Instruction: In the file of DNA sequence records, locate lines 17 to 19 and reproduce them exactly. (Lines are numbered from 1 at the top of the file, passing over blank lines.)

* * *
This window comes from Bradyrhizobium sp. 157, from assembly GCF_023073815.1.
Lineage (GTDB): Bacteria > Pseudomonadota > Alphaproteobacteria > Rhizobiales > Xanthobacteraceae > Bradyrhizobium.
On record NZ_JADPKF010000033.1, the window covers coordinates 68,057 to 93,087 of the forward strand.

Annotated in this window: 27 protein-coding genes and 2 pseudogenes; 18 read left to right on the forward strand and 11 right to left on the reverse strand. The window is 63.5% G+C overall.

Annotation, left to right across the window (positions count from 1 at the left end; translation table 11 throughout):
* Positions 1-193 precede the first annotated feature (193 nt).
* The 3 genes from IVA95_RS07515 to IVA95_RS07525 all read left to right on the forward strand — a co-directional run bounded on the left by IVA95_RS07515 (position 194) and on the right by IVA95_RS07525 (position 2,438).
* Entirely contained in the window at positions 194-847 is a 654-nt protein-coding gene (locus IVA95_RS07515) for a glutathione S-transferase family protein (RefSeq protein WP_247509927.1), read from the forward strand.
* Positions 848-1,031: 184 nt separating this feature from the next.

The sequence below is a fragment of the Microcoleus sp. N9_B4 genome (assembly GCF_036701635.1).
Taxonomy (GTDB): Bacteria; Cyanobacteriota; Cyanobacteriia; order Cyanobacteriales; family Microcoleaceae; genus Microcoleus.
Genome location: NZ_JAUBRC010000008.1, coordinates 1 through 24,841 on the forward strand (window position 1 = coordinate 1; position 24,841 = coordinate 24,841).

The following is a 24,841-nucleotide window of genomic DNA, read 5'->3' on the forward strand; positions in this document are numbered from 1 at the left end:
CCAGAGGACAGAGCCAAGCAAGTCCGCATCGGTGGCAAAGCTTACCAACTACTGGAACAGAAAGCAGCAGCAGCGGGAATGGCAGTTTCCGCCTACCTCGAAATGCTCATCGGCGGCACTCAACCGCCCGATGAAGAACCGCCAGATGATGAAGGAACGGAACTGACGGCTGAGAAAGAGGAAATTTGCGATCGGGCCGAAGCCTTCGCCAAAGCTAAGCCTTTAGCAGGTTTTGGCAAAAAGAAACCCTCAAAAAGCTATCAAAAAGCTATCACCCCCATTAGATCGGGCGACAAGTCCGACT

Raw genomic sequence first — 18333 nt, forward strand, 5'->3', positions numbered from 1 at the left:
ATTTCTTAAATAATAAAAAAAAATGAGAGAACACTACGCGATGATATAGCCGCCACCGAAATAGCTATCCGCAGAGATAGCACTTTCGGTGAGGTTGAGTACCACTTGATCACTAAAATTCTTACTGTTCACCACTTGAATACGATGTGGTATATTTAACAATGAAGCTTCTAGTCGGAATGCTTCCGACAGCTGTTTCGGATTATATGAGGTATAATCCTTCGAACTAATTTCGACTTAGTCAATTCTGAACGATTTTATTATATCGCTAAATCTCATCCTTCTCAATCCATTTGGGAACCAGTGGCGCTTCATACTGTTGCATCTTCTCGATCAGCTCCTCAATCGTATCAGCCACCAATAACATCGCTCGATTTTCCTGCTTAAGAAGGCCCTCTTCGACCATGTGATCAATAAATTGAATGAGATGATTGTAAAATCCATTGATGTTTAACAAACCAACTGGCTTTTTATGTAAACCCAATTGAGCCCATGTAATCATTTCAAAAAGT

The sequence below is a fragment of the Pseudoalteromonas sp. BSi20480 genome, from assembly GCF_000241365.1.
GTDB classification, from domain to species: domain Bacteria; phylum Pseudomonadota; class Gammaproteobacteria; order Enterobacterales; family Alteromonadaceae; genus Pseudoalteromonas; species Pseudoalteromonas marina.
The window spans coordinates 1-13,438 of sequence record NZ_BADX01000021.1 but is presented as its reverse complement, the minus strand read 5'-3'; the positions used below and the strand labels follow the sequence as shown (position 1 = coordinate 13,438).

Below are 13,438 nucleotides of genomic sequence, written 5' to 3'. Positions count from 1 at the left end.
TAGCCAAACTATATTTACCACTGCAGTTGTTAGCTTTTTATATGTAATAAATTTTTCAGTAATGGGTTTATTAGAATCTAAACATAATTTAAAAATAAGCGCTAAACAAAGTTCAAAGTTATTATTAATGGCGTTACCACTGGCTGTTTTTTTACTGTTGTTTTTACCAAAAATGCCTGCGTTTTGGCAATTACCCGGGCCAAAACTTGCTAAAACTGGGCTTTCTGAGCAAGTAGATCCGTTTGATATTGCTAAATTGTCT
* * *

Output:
The sequence below is a fragment of the Pseudoalteromonas sp. BSi20480 genome, from assembly GCF_000241365.1.
GTDB classification, from domain to species: domain Bacteria; phylum Pseudomonadota; class Gammaproteobacteria; order Enterobacterales; family Alteromonadaceae; genus Pseudoalteromonas; species Pseudoalteromonas marina.
The window spans coordinates 1-13,438 of sequence record NZ_BADX01000021.1 but is presented as its reverse complement, the minus strand read 5'-3'; the positions used below and the strand labels follow the sequence as shown (position 1 = coordinate 13,438).